a decrease in the phosphorus, and an increase in the sulphur,
silica, and alumina. The lime and magnesia are also greatly
diminished. So that there seems to be no regular law in
relation to the changes which occur; which may be effected
by very varying conditions of chemical action and infiltration.

PIG IRONS FROM BOYD COUNTY.

No. 1700 "Pig Iron. Hot-blast. Mill iron, from Bellfonte

Furnace. Collected by P. N. Moore"

A fine-grained, dark-grey iron. Yields readily to the file.
Extends quite considerably under the hammer.



VOL. I.-CHEM. 15.



217



CHEMICAL REPORT.



No. 1701 "Hot-blast, Silver-grey Iron, Bellfonte Furnace.

Collected by P. N. Moore"

Coarser grained than the preceding; somewhat harder and
more brittle. Of a light silver-grey color.

COMPOSITION OF THESE PIG IRONS.





No. 1700.


No. 1701.




6.Q2I


6 163










Q2.q62


8q . 002




2. IOO


2.QOO




I . "?IO


.070




2. "\2;


q.082




.220


.280




.<;68


.4.17




. 1 14


. 1 14.




not est.


not est.










QQ . 7QQ


08.761;










-j .4.10


2.Q7O









The principal difference in the composition of these two
samples is in the much larger proportion of silicon and some-
what smaller amount of iron in No. 1701.

BREATH1TT COUNTY.
COALS FROM BREATHITT COUNTY.

No. 1702 "Coal, from Roberts bank, on Troublesome Creek.

Upper seam. The so-called bituminous coal. Collected by P.

N. Moore"

A splint coal, splitting into very thin laminae, with fibrous
coal between, but with no appearance of pyrites. The sam-
ple has a weathered and tarnished appearance, showing ferru-
ginous and earthy stains. Hence, the ash per centage found
is greater than that of the clean coal of the interior of the
bed.

No. 1703 "Coal, from Roberts' bank, Troublesome Creek. Sam-
ple from the lower part of the bed, called cannel coal. Aver-
aged by P. N. Moore.

218



CHEMICAL REPORT. 39

A pure-looking coal, with but little fibrous coal and no ap-
parent pyrites. Sample somewhat mixed in character. Some
pieces of cannel coal ; others splint coal ; others apparently
shaly.

No. 1704 "Coal, from the same bank. Sample from the mid-
dle part of the seam. Called bituminous. Collected by P. N.
Moore.

Rather a dull-looking coal. Apparently pretty pure, having
but little apparent fibrous coal or pyrites between its laminae.
Exterior of some of the lumps covered with ferruginous in-
crustation.

No. 1705 "Cannel Coal. Haddock's bed. North Fork of
Kentucky river, above the mouth of Troublesome Creek. Col-
lected by P. N. Moore."

A very tough coal. Sample somewhat tarnished by weath-
ering, &c., showing ferruginous and clayey incrustation on
parts of the surfaces, which may probably make the ash per
centage found greater than that of the bed. It has but little
fibrous coal, but some evident pyrites.

See volume I, page 354, old series, &c., for other analyses
of this coal.

No. 1706 "Cannel Coal. G. W. Johnsons. Nichol 's Fork
of Frozen Creek. Sample from near the outcrop. Collected by
P. N. Moore r

A dull-black coal, very difficult of fracture. Has some lit-
tle appearance of bright pyrites, and some ferruginous incrus-
tation. No fibrous coal. Some of the seams beautifully
polished.

No. 1707 "Cannel Coal. G. W. Johnsons. Same locality as
" the preceding. From another outcrop. Sample from hand
specimen only."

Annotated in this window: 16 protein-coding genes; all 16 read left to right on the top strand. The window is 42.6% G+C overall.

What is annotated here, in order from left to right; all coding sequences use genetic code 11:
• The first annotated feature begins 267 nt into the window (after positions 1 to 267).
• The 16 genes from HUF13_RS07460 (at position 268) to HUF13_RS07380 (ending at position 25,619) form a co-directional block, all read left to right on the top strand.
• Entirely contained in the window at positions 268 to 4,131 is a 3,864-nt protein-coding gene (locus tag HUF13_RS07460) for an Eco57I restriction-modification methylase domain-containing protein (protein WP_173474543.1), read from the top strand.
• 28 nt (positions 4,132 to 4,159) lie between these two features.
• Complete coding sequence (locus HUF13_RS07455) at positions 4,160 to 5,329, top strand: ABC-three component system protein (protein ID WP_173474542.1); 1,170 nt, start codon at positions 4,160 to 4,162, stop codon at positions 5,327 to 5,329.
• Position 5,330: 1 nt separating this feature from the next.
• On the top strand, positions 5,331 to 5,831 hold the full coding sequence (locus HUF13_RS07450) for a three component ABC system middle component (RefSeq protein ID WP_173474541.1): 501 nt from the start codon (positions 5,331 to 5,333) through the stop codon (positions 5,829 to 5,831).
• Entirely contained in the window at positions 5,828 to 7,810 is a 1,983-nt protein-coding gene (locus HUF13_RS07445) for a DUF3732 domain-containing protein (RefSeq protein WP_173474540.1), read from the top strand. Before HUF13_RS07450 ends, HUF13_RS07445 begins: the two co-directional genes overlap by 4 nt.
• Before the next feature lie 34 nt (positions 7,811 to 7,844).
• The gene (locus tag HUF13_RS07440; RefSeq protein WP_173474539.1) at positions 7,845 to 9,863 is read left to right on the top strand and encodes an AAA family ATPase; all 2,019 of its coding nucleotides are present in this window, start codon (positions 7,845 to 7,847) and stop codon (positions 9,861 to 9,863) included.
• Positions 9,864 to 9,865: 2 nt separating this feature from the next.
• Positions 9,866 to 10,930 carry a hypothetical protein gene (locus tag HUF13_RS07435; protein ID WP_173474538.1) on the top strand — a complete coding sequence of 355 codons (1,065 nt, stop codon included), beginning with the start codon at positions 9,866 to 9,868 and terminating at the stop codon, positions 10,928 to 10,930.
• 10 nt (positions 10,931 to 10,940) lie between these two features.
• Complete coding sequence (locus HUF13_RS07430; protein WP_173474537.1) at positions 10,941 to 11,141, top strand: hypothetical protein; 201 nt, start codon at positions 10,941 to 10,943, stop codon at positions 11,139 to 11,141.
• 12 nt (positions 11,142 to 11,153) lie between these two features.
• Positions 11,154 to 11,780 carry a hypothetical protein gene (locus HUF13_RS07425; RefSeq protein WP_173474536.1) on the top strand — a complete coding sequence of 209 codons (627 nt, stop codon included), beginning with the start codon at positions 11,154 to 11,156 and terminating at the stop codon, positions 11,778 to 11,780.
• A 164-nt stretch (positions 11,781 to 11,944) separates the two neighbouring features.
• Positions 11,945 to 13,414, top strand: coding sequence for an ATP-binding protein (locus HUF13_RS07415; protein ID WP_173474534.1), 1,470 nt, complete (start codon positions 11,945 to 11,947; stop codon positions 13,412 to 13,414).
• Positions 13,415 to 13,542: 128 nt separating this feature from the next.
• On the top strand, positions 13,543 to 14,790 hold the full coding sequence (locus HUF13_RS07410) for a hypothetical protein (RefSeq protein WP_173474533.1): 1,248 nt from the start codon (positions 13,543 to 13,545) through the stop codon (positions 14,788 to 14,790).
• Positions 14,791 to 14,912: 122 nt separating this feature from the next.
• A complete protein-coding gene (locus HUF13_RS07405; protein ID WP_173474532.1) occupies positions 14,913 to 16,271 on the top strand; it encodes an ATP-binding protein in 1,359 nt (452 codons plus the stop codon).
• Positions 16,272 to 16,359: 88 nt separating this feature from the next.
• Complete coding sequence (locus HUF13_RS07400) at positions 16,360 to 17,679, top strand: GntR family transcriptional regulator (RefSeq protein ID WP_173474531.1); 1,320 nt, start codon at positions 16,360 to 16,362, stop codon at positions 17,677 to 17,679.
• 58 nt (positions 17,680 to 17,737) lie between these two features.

Similar in appearance to the preceding.

No. 1708 Coal, from Frozen Creek, a quarter of a mile above

Wm. Days. Collected by P. N. Moore."

219



4O CHEMICAL REPORT.

A pure-looking splint coal. Has very little fibrous coal and
some little fine granular pyrites between the laminae; is easily
fractured.

No. 1709 "Cannel Coal. Quicksand Creek. Alfred Little s
drift. Collected by John R. Procter."

Contains some small bright scales of pyrites. Some por-
tions give an imperfect bird-eye fracture ; others show an im-
perfect fibrous structure, somewhat like that of lignite. Coal
generally tough.

No. 1710 "Coal, from Jackson Wells' bank. Near the mouth
of Troublesome Creek. Sample from the outcrop, where the
coal is dirty, and hence will give somewhat more than the aver-
age ash per centage. Collected by P. N. Moore.
A splint coal, with thin partings of fibrous coal containing

fine granular pyrites.

No. 1711 "Cannel Coal, from George s Creek. Collected by P.

N. Moore."

A pure-looking coal. Has some ferruginous stain on the
exterior surfaces, but no apparent pyrites.

No. 1712 "Coal, from Simon Hollands bank. Collected by

P. N. Moore."

A pure-looking, splint coal, with not much fibrous coal be-
tween the laminae, and no apparent pyrites. Easily fractured.

No. 1713 "Coal, from Wolf Creek bank. Collected by J. R.
Procter and P. N. Moore. Sample from coal long weath-
ered"
A pure-looking, soft splint coal, in thin laminae, which have

quite a glossy cross fracture. Very little fibrous coal or fine

granular pyrites between the laminae.

No. 1714 "Coal, from William Spencer s mine. North Fork
of Kentucky river. Collected by P. N. Moore"
A bright, pure-looking coal, showing very little fibrous coal

or granular pyrites.



CHEMICAL REPORT.



D

O






S;


xO *O OO
in moo


8


M ro in


8




x


00


p.


M


A SJ!


8


ro in


8


1,1


)&


H


d












J o.


HH rt




55



















A


&


VOMVO


8


^ o^o
-* in o




o


" >,


1


vo"


Is

d


H


H >O


8




8


M^

a|


|,'|g>

J = bo


00

d


55














>.




w


1


S3x8


8


82>&


8


cj


u 1


S








*S8


8


>n -4-


8


bo

3


bo


^


d












o.


if




j


1


^00 OO


8


?J>S?


8


j


u&


P





'


A"*-


8


if) ro M


8


S


P


H


d












Q


J -i




o


o\


00 N O


8


?, 3TS.


8


u


X


m


J?


to


M ^


8


, jvo


8


g ^


il


M


1










M


l


3_^




j


s


O O O


8


0^5


8





i


if


I-H


.


ro


d


in to M




00


bo


.


d

55













o
a
t


j

J




00




O O


o


O MOO






o


3O


8.


H




o

8


VO M M


8





2


00


d












p-3 a.


n




'-"














Q




o


eg


o o o